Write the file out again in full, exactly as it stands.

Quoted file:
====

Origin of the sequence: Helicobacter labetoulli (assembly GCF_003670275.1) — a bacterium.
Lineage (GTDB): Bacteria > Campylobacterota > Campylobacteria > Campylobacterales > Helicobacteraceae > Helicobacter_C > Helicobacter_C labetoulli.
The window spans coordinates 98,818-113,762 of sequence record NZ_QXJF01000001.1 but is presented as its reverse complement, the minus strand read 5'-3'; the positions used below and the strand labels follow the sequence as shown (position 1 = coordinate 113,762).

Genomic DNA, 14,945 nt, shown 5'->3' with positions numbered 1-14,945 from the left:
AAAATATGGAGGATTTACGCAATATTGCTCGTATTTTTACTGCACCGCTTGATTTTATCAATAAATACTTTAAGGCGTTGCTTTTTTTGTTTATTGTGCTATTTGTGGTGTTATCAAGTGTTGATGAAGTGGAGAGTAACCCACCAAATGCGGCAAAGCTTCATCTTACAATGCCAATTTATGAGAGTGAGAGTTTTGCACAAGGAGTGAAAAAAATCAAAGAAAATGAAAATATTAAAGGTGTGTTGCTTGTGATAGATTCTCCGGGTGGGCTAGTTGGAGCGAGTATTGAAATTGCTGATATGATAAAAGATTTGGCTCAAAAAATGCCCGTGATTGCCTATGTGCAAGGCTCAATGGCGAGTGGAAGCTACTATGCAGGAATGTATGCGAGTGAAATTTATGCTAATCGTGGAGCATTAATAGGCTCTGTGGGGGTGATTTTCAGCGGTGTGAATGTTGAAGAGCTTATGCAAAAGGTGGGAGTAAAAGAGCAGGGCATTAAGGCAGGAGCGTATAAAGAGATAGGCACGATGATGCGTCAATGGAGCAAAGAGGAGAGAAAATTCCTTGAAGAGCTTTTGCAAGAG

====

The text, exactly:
Origin of the sequence: Helicobacter labetoulli (assembly GCF_003670275.1) — a bacterium.
Lineage (GTDB): Bacteria > Campylobacterota > Campylobacteria > Campylobacterales > Helicobacteraceae > Helicobacter_C > Helicobacter_C labetoulli.
The window spans coordinates 98,818-113,762 of sequence record NZ_QXJF01000001.1 but is presented as its reverse complement, the minus strand read 5'-3'; the positions used below and the strand labels follow the sequence as shown (position 1 = coordinate 113,762).

Genomic DNA, 14,945 nt, shown 5'->3' with positions numbered 1-14,945 from the left:
AAAATATGGAGGATTTACGCAATATTGCTCGTATTTTTACTGCACCGCTTGATTTTATCAATAAATACTTTAAGGCGTTGCTTTTTTTGTTTATTGTGCTATTTGTGGTGTTATCAAGTGTTGATGAAGTGGAGAGTAACCCACCAAATGCGGCAAAGCTTCATCTTACAATGCCAATTTATGAGAGTGAGAGTTTTGCACAAGGAGTGAAAAAAATCAAAGAAAATGAAAATATTAAAGGTGTGTTGCTTGTGATAGATTCTCCGGGTGGGCTAGTTGGAGCGAGTATTGAAATTGCTGATATGATAAAAGATTTGGCTCAAAAAATGCCCGTGATTGCCTATGTGCAAGGCTCAATGGCGAGTGGAAGCTACTATGCAGGAATGTATGCGAGTGAAATTTATGCTAATCGTGGAGCATTAATAGGCTCTGTGGGGGTGATTTTCAGCGGTGTGAATGTTGAAGAGCTTATGCAAAAGGTGGGAGTAAAAGAGCAGGGCATTAAGGCAGGAGCGTATAAAGAGATAGGCACGATGATGCGTCAATGGAGCAAAGAGGAGAGAAAATTCCTTGAAGAGCTTTTGCAAGAG